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PARISPlanned changes to France's natural disaster insurance pool aimed in part at introducing greater competition on rates have drawn criticism from insurers, who say there is no need for a "radical" reform of the current system.
France's two main insurer associations issued a rare joint statement to oppose key provisions of a draft bill that would heavily rewrite the country's natural-disaster pool program. The country's risk manager association also weighed in against the bill.
The draft bill, presented by the Ministry of Economy and Finance, aims in particular to introduce more rate competition among private insurers and to speed the compensation process for disaster claims.
Insurers and risk managers say these are worthy objectives, but that the means proposed could do more damage than good.
Michel Yarhi, president of France's association of risk managers, l'Association pour le Management des Risques et des Assurances de l'Entreprise, said the bill rehashes an old theme.
"They want to make those who are more exposed to risk pay more for their insurance. This targets particularly people and organizations located in flood-prone areas. The problem is that there are other risks, drought for example, for which we cannot prepare as we can for floods," he said.
"The two professional insurance organizations do not see the urgency to reform a system that is well-known, financially balanced and which has proven its merits," said the joint statement by the Groupement des Entreprises Mutuelles d'Assurance and the Federation Française des Societes d'Assurances.
Insurers said the bill "could undermine important features of the current natural disaster regime," which was established in 1982. The current system, based on the principle of national solidarity, provides "unlimited coverage in the event of a major disaster," for which insured parties pay an additional premium at a fixed rate of 12% of their total premium, no matter what the risk profile of their property. Under the reformed regime, the state-backed reinsurer, the Caisse Centrale de Reassurance, would continue to guarantee coverage for natural disasters. However, insurers could adapt the premium rate to the natural risk exposure of the insured asset.
Competition vs. solidarity
According to the government, this leeway would spur healthy competition on rates. But the FFSA and GEMA warned that such competition, and a disparity of rates based on location and other factors, "could diminish solidarity among the French." They urged the ministry to consider other solutions.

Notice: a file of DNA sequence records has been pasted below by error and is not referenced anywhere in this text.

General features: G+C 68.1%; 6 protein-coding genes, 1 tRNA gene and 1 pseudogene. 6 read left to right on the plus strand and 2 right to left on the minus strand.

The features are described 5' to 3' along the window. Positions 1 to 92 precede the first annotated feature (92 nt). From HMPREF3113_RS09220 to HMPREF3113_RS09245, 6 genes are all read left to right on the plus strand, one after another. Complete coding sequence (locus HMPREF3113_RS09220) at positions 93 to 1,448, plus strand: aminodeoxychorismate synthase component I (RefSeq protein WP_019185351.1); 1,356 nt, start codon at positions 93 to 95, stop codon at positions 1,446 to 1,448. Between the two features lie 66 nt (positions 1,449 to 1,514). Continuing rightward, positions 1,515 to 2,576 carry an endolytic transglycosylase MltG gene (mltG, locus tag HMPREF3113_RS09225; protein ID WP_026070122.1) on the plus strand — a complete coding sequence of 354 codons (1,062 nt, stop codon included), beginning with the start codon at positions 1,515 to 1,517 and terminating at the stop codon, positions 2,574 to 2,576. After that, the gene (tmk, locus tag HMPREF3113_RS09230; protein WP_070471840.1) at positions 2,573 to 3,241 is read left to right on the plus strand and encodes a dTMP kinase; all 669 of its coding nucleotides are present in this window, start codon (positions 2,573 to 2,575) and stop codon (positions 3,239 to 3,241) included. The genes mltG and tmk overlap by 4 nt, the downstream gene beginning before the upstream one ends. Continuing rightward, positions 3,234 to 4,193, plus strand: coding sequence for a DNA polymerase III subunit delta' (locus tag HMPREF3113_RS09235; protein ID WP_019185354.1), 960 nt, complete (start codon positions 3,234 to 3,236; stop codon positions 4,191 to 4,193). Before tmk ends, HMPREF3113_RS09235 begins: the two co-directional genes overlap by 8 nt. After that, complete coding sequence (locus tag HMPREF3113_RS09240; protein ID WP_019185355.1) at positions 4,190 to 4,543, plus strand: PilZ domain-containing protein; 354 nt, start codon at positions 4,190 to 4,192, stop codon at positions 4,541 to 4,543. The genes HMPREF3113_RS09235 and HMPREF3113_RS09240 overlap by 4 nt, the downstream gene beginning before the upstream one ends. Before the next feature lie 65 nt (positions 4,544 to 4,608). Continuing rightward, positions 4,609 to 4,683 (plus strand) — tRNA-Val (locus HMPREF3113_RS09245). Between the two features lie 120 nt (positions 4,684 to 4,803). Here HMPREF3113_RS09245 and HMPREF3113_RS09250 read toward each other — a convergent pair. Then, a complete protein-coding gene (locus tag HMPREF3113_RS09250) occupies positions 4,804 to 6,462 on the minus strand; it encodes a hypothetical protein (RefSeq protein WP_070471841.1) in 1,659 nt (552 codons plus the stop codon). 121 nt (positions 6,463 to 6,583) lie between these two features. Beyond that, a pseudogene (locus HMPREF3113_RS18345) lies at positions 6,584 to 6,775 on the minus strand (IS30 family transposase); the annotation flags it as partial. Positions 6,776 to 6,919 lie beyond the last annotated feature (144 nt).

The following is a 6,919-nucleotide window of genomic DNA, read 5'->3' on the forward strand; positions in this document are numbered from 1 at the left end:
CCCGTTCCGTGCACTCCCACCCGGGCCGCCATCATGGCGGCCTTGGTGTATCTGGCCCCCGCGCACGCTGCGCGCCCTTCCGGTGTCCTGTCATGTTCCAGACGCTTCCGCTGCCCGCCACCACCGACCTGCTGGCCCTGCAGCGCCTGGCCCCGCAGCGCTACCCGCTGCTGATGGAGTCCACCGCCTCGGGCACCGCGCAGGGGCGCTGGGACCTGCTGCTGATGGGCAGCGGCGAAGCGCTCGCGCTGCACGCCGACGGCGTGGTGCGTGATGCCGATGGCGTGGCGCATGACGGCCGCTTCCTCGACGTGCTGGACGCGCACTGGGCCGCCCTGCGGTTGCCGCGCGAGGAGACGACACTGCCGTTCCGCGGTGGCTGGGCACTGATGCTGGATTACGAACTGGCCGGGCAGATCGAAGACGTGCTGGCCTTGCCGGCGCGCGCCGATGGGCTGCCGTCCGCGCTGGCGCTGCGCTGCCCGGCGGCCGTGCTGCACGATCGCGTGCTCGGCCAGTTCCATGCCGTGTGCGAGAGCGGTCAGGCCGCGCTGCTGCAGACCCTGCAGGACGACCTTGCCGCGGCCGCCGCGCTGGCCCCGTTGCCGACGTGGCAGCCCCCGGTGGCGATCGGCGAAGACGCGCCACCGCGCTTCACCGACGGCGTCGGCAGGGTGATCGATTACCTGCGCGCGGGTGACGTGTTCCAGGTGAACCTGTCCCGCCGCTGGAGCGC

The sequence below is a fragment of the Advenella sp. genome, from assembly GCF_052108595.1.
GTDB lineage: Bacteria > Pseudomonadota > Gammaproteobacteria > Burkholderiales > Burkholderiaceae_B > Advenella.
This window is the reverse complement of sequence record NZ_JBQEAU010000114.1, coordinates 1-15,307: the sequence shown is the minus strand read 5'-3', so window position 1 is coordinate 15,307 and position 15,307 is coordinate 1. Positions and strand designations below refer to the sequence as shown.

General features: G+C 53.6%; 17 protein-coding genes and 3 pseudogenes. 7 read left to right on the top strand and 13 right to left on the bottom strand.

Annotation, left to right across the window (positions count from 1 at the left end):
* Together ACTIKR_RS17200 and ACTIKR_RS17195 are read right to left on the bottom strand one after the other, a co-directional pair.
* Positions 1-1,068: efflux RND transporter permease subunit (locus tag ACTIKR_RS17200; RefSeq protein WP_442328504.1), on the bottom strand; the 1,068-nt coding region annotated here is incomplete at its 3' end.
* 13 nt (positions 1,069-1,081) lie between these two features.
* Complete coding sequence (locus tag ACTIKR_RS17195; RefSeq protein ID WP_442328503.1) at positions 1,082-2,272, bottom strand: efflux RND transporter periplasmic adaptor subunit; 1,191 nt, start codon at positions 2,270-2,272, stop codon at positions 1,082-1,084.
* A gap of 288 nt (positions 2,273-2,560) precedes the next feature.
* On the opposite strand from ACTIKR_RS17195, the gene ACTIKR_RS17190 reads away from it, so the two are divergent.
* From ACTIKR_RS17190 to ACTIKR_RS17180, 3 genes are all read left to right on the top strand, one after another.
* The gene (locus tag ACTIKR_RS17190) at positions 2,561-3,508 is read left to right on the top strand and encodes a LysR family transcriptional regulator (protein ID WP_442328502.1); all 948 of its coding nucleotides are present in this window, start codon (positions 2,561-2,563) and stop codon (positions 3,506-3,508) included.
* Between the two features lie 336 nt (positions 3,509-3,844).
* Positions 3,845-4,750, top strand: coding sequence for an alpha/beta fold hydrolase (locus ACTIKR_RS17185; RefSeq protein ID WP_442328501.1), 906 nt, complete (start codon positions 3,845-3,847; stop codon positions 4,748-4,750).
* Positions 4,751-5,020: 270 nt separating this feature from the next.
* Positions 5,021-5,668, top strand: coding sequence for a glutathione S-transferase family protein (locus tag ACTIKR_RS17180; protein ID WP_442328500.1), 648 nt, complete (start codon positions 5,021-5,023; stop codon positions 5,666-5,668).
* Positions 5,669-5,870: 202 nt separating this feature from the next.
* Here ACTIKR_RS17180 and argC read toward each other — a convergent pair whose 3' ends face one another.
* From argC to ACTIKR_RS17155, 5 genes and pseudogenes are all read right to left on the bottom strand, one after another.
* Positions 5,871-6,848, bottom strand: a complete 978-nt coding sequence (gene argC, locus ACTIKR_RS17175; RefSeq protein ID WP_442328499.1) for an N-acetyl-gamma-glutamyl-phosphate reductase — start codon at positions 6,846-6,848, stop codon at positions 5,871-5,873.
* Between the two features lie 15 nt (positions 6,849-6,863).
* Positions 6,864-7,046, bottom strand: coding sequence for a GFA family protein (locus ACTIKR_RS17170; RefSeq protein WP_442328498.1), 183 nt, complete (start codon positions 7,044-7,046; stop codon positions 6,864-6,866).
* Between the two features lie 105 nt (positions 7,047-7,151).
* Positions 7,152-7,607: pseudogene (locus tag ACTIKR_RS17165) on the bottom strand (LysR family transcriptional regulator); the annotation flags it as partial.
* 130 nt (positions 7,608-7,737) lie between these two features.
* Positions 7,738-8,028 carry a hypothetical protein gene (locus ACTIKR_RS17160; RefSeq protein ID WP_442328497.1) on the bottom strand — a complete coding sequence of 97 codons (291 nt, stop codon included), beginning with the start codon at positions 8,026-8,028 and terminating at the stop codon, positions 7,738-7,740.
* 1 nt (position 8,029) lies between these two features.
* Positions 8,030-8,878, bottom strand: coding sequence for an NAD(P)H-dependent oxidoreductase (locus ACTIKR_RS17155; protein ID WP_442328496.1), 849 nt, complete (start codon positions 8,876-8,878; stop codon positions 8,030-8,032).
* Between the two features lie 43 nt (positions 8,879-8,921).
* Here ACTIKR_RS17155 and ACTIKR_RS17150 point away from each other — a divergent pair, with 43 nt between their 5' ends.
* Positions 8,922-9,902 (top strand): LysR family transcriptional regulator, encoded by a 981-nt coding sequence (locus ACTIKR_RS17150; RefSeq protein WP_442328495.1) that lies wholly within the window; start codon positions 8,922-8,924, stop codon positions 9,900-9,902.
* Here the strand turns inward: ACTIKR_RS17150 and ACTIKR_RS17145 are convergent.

According to Mr. Yarhi, "it's unlikely the law would have a direct consequence on rates. In any case, rates will go down when the market is soft and up when it's tight. At best, the law will change nothing. At worst, it will make your insurance situation worse, especially if your buildings are in a high-risk area."
Insurers also oppose the bill's plan to accelerate the disaster compensation process by eliminating the current mechanism by which natural disasters are recognized by so-called cat-nat decrees published in the nation's "Official Journal," following time-consuming consultations between various ministries.
In the case of droughts, for example, damage can take a long time to appear, delaying compensation. In the new system, insurance companies would decide what events qualify as natural disasters based on accepted scientific data, although the government would provide a list of events that could qualify.
According to the ministry's introduction accompanying the draft bill, it wants to introduce more transparency about what kinds of events are covered. It would guarantee such disasters as droughts, floods, earthquakes, mudslides and tidal waves, but exclude smaller events such as rockslides and sinkholes. Other measures deal specifically with drought risk, establishing conditions for granting coverage, as well as encouraging disaster prevention.
GEMA and FFSA said that although "anything that makes the regime more just, transparent, and better understood by citizens constitutes progress," they warned of a "risk of inequality of treatment between insured parties, and potential conflicts with public authorities."
They also said those most exposed to flood and drought risks could face more difficulty getting adequate coverage at acceptable rates. For its part, the ministry contends that reform could lead to creation of private insurance to fill gaps not covered by the pool.
The reform bill was motivated by a need protect the pool's survival following a series of costly droughts, culminating in the heat wave of 2003 that drained the disaster pool of some e3.5 billion ($4.59 billion), according to FFSA.
"The FFSA agrees that reform is necessary to protect the system, but not at the cost of abandoning solidarity," said a spokeswoman for the Paris-based trade body. She suggested other measures, such as better risk control, building standards, and targeted changes to speed compensation without eliminating the current system.
Mr. Yarhi added that, "in France we talk of the once-in-a-century flood. The last one was 1910. Does this new law mean that buildings and businesses near the edge of the Seine in Paris will have to pay higher premiums? That will be a test."
The ministry reportedly plans to submit the draft to Parliament in a corrective finance law by the end of the year.